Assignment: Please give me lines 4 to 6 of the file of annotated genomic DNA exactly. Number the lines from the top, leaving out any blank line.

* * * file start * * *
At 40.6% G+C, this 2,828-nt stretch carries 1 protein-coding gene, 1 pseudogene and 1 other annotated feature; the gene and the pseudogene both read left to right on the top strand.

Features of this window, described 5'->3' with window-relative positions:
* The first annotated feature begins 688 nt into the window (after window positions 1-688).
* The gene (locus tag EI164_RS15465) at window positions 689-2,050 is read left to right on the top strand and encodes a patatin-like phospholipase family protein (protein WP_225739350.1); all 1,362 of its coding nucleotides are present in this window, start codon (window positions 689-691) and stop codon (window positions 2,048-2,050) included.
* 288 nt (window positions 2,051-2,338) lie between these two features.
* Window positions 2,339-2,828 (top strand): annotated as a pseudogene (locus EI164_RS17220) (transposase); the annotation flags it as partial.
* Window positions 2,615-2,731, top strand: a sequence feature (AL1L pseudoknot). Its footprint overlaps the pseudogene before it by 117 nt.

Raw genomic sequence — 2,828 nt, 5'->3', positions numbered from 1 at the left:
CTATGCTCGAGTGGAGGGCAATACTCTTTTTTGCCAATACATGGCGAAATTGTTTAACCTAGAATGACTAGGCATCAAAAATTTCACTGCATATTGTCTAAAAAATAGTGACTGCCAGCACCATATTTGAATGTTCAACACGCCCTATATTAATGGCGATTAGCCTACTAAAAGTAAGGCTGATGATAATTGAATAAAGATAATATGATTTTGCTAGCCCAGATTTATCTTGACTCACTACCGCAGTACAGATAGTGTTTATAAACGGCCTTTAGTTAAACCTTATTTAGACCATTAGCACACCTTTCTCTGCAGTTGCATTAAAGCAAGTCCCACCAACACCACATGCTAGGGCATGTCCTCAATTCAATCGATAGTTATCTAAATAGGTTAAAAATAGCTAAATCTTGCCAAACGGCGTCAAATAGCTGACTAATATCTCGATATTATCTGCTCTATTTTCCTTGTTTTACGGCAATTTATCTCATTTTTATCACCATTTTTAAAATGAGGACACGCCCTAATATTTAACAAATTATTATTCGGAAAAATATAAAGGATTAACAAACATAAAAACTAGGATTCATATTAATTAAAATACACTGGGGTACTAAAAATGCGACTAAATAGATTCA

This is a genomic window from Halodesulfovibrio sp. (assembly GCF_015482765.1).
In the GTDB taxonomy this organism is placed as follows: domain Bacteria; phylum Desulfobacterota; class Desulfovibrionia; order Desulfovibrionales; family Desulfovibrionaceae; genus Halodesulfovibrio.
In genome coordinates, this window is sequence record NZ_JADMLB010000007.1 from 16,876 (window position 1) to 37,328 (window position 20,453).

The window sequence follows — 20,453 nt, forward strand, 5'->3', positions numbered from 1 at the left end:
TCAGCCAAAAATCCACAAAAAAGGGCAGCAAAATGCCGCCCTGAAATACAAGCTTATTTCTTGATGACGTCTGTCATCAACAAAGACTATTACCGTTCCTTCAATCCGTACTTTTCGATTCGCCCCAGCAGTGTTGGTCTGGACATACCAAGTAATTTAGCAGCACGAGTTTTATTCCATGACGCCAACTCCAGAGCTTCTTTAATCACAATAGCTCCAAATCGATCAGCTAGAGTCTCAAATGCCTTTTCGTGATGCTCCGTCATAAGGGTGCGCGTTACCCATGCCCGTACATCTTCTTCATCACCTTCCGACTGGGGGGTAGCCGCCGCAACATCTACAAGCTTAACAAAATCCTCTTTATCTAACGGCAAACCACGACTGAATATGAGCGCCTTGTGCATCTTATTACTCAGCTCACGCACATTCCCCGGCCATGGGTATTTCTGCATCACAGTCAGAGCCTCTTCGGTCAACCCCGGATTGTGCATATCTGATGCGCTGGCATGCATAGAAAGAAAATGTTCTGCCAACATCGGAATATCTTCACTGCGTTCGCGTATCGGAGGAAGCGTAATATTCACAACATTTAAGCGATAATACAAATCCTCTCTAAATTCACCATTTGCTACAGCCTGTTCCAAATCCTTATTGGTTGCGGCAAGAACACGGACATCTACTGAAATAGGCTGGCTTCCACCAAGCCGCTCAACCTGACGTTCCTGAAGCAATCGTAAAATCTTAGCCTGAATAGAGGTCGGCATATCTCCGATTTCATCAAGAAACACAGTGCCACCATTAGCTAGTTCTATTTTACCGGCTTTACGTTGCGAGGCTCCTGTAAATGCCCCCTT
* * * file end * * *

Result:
* The gene (locus tag EI164_RS15465) at window positions 689-2,050 is read left to right on the top strand and encodes a patatin-like phospholipase family protein (protein WP_225739350.1); all 1,362 of its coding nucleotides are present in this window, start codon (window positions 689-691) and stop codon (window positions 2,048-2,050) included.
* 288 nt (window positions 2,051-2,338) lie between these two features.
* Window positions 2,339-2,828 (top strand): annotated as a pseudogene (locus EI164_RS17220) (transposase); the annotation flags it as partial.